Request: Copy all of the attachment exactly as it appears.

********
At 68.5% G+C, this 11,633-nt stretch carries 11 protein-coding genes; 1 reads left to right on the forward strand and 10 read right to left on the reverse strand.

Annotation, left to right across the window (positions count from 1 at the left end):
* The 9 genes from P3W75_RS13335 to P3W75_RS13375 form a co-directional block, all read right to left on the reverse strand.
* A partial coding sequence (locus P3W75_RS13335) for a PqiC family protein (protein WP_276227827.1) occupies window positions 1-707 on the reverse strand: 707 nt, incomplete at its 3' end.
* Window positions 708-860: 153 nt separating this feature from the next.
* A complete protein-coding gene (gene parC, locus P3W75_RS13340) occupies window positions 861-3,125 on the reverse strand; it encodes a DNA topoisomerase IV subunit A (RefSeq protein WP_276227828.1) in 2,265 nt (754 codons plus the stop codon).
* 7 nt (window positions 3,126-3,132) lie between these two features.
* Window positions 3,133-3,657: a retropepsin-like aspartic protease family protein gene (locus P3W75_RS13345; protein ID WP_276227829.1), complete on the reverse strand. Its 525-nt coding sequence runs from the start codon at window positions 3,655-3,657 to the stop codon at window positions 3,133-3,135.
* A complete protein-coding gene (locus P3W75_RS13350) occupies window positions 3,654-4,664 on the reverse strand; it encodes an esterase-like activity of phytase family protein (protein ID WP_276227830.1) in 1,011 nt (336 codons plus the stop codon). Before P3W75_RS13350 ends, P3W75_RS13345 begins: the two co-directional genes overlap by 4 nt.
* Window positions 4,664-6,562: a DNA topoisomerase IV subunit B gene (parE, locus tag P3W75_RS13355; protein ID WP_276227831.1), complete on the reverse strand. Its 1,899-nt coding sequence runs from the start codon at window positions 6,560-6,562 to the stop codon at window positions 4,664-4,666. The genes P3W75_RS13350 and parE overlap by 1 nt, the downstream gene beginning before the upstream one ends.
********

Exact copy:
At 68.5% G+C, this 11,633-nt stretch carries 11 protein-coding genes; 1 reads left to right on the forward strand and 10 read right to left on the reverse strand.

Annotation, left to right across the window (positions count from 1 at the left end):
* The 9 genes from P3W75_RS13335 to P3W75_RS13375 form a co-directional block, all read right to left on the reverse strand.
* A partial coding sequence (locus P3W75_RS13335) for a PqiC family protein (protein WP_276227827.1) occupies window positions 1-707 on the reverse strand: 707 nt, incomplete at its 3' end.
* Window positions 708-860: 153 nt separating this feature from the next.
* A complete protein-coding gene (gene parC, locus P3W75_RS13340) occupies window positions 861-3,125 on the reverse strand; it encodes a DNA topoisomerase IV subunit A (RefSeq protein WP_276227828.1) in 2,265 nt (754 codons plus the stop codon).
* 7 nt (window positions 3,126-3,132) lie between these two features.
* Window positions 3,133-3,657: a retropepsin-like aspartic protease family protein gene (locus P3W75_RS13345; protein ID WP_276227829.1), complete on the reverse strand. Its 525-nt coding sequence runs from the start codon at window positions 3,655-3,657 to the stop codon at window positions 3,133-3,135.
* A complete protein-coding gene (locus P3W75_RS13350) occupies window positions 3,654-4,664 on the reverse strand; it encodes an esterase-like activity of phytase family protein (protein ID WP_276227830.1) in 1,011 nt (336 codons plus the stop codon). Before P3W75_RS13350 ends, P3W75_RS13345 begins: the two co-directional genes overlap by 4 nt.
* Window positions 4,664-6,562: a DNA topoisomerase IV subunit B gene (parE, locus tag P3W75_RS13355; protein ID WP_276227831.1), complete on the reverse strand. Its 1,899-nt coding sequence runs from the start codon at window positions 6,560-6,562 to the stop codon at window positions 4,664-4,666. The genes P3W75_RS13350 and parE overlap by 1 nt, the downstream gene beginning before the upstream one ends.